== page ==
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Incident Prevention Magazine

After 25 years as a transmission-distribution lineman and foreman, Jim Vaughn, CUSP, has devoted the last 20 years to safety and training. A noted author, trainer and lecturer, he is a senior consultant for the Institute for Safety in Powerline Construction. He can be reached at [email protected].

Jim Vaughn, CUSP

Arc Flash and Face Masks

Recently I have received numerous emails and phone calls regarding respiratory air-filtering masks rated for arc flash. I’m sure everyone reading this, no matter what country you’re in, is aware why that’s the case: the COVID-19 pandemic.

If you are a regular reader, you know it is my methodology to address topics by first citing the related safety standards in effect and then discussing the issue from a practical perspective typically related to the utility industry. This time is no different – for the most part.

Initially, the use of masks during the pandemic was limited as effective respiratory protection and still is for the public per the Centers for Disease Control and Prevention. As far as OSHA was concerned regarding workplaces, the only approved mask was the NIOSH-approved N95 filtering facepiece respirator (FFR). The N95 rating means that the mask meets the criteria for effective filtering of airborne particulates and moisture at 95%. The rating system also was established by NIOSH. It is important to understand that the N95 rating is based on the assumption that the masks are utilized by trained users meeting the OSHA respiratory protection worker training and fit-testing standard, which also can require a medical evaluation of the user.

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Jim Vaughn, CUSP

June-July 2020 Q&A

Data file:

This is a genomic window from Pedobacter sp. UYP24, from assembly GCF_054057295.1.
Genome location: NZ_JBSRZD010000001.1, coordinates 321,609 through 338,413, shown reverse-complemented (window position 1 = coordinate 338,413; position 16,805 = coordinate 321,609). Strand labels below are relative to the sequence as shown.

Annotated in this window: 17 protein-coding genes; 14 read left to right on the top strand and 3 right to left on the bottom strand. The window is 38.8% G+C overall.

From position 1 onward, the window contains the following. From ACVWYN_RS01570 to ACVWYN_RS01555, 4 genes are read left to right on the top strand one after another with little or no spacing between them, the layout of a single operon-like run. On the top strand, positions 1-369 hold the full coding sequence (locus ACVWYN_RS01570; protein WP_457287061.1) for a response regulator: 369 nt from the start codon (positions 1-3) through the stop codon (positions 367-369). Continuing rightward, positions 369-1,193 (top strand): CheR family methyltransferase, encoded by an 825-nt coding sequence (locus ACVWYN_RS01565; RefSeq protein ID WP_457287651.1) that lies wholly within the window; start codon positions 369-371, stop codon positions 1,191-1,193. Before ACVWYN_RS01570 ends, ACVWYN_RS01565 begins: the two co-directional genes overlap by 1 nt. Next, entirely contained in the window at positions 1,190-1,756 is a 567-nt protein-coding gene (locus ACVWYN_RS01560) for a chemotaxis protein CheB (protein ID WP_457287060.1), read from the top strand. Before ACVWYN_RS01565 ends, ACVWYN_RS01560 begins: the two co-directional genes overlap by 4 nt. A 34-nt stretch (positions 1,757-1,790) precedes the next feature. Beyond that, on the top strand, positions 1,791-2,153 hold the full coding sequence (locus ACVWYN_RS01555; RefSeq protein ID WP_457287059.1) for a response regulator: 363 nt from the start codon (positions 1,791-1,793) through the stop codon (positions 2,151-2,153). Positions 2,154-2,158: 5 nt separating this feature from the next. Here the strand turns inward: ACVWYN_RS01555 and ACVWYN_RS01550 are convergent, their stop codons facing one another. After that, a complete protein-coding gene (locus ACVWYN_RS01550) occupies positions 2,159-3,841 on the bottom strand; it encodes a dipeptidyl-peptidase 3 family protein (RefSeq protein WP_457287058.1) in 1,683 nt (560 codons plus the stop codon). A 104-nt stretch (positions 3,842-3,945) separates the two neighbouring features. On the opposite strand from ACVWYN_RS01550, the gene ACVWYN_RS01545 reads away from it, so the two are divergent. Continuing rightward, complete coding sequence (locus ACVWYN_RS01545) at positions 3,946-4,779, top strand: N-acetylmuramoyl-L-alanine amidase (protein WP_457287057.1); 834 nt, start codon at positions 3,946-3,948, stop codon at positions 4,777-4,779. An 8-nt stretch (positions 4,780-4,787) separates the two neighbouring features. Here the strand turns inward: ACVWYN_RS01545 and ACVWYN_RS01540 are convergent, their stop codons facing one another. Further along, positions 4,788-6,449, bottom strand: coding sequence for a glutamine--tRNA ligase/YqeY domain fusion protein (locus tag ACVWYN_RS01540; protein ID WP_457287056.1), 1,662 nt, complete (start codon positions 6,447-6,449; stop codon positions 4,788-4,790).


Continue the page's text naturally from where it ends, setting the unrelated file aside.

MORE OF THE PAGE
Q: Should we worry about beards in relation to arc flash? At our company, we think hair generally protects the body against extremes. Do you know of any evidence to the contrary?

A: Here is what we know: Human hair is protein fiber. It will burn when exposed to a flame but stop burning when the heat source is removed. Human hair does not melt; it becomes a fragile ash that turns to powder when crushed. This property is known as self-extinguishing. Hair is pretty much like cotton – it burns away. As such, it is not a hazard related to arc flash and actually provides some protection. OSHA does not address exposed hair any differently than the exposed body. It is up to the employer to decide if exposed hair increases employee risk as it pertains to arc flash hazards. If you were to analyze it from a practical perspective, you likely would agree with most of the safety experts we asked about it; they indicated that hair has a heat-insulating property and will not increase a burn hazard to the face provided workers abide by the appropriate arc flash standards of protection established by OSHA. However, there is an issue with some grooming products that may change the hair’s natural resistance to burning, which could be a problem for those lineworkers who use them.

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Jim Vaughn, CUSP

Train the Trainer 101: The ABCs of Grounding Mobile Equipment

Across our industry, I have found all kinds of policies for grounding trucks. I also have found that in many cases, employers’ rules for grounding trucks are not based on OSHA requirements and – even more concerning – are not based on sound principles of protection. I believe the grounding policies are well intentioned, but they fail to achieve two important goals: (1) meeting the OSHA standard and (2) protecting workers where electrical contact hazards exist. So, let’s take an ABCs approach to the issue because even though some detailed explanation is required, it really is that simple.

A Defensible Plan
You must be able to defend your plan or policy. This is the case for every plan or policy. Defense is built around establishing and accomplishing a goal, understanding the hazard, understanding the mitigation of the hazard, training at-risk employees, and conducting periodic audits to ensure the plan or policy is properly employed.

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Jim Vaughn, CUSP

April-May 2020 Q&A

Q: Recently we had an employee reference OSHA 29 CFR 1926.960(f) and 1910.269(l)(7), “Conductive articles.” The question is, can an employee work in an energized area while wearing jewelry, and earrings in particular? The rules discuss conductive articles such as watches, bands, rings and chains, but I do not see where it mentions earrings.